I learnt a lot from my PhD. I now feel that I have a better understanding of academia, that I’m better at my job (particularly the dissertation bit of it). I’ve learnt a lot about myself and as a result feel more confident. The realisation that academic work is nothing to be feared, that the scrutiny that you are under, both while preparing the thesis and during the viva, is designed to be helpful and constructive, it’s not someone deliberately putting obstacles in your path because they feel you are unworthy, helped me understand my own job better. Of course these attributes – being helpful while pushing – work across the board. I also learnt a lot about time management. It’s no easy task to work on a thesis while working full time but we are very lucky at Huddersfield in that we are all timetabled for a research day. The research day is very important, while it may have taken me seven years to complete the work, that one day a week during term time set aside for studying meant that there was always some kind of momentum. Even if it was backwards it was still momentum!

To the nay sayers I say give it a go. It’s worth it in the end. It isn’t easy, either whether you’re doing an AVPhD (practice based) or, like me, a non AVPhD, but it is the highest degree that can be studied towards so it’s not going to be is it.

Andy Fox is available to provide any advice or help AMPA colleagues may want. He can be reached at a.fox@hud.ac.uk or at 01484 478414′

Bob’s eye view of AMPA 2.

Verily I tell you there is a way.
So the second AMPA get together has happened and those of us who were there will (I hope) agree it was interesting and worthwhile. I wanted, though, to share a couple of thoughts before the weight of work or the sand of summer beaches covers our heads and AMPA slips slowly down the ‘to do’ pile.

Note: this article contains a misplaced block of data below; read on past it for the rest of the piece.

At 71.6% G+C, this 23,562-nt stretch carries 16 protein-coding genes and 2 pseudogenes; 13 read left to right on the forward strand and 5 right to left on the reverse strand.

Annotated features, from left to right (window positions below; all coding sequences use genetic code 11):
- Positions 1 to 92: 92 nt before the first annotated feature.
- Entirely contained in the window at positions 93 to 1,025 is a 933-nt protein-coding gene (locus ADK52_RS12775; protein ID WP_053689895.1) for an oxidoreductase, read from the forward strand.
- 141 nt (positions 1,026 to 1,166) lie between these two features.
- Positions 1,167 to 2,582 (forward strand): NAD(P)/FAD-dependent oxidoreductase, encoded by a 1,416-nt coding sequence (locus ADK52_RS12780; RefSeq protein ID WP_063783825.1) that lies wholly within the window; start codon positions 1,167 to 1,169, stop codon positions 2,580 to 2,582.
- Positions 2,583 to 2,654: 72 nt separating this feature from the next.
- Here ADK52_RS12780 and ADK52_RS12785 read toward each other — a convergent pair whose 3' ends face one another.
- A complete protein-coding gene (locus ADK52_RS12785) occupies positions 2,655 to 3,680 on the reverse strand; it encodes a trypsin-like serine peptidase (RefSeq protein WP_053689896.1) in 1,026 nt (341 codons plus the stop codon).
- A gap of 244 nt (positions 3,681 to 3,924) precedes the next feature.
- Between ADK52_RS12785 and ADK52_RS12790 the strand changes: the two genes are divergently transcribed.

In her introduction Professor Diane Kemp referred to the meeting being not so much a conference as an occasion to evangelise on the place and power of practice in media teaching. On reflection there was something of an air of the evangelical about the day – not just because we weren’t even twice as many as the Apostles gathered in an upper room – but in the way we finished by setting out what we will each do to take our message into the world.
So what of the thought-provoking out of body appearance of Richard Horsman questioning the idea of universities as the place for teaching journalism? (See his blog on this site). Do we cast him in the role of Doubting Thomas? I think not. I’d prefer to see his contribution as more Pauline….Richard’s letter to the community at AMPA or 1 Richard to the Academics. I say this because I think there is a great deal in what he said to set us thinking about how we approach not just journalism but media/film/production teaching in future to reflect fully the important part we think practice plays in that teaching.
Richard is right that the academic year, timetables, term dates, modules and so on can hamper what it is we really want to do. Add to those ‘snags’ the fact that we are might even be working with students following different routes and the hurdles might seem insurmountable.
At BCU, where I work, we have been thinking about how we might create a news hub. The vision is a single multi-platform, outward-facing news operation run by students with undergraduates, postgrads, print and online types, those on TV and radio courses all working together. It sounds great but I’m sure you’re already asking how you can teach across cohorts and courses, where assessments fit in and (the big one) who has editorial oversight and responsibility? They’re the questions we’re asking along with how do we timetable that activity and, oh yes, where might we find space for it?
You won’t be surprised to learn that we don’t have the answers. (If you do we’d love to hear from you). The point is that our thinking is moving in that direction and I’ll bet we are not alone. As AMPA we talk about how we are proud of our practice and professionalism. Surely it’s not beyond us to shake up the system.

Bob Calver.

Birmingham School of Media.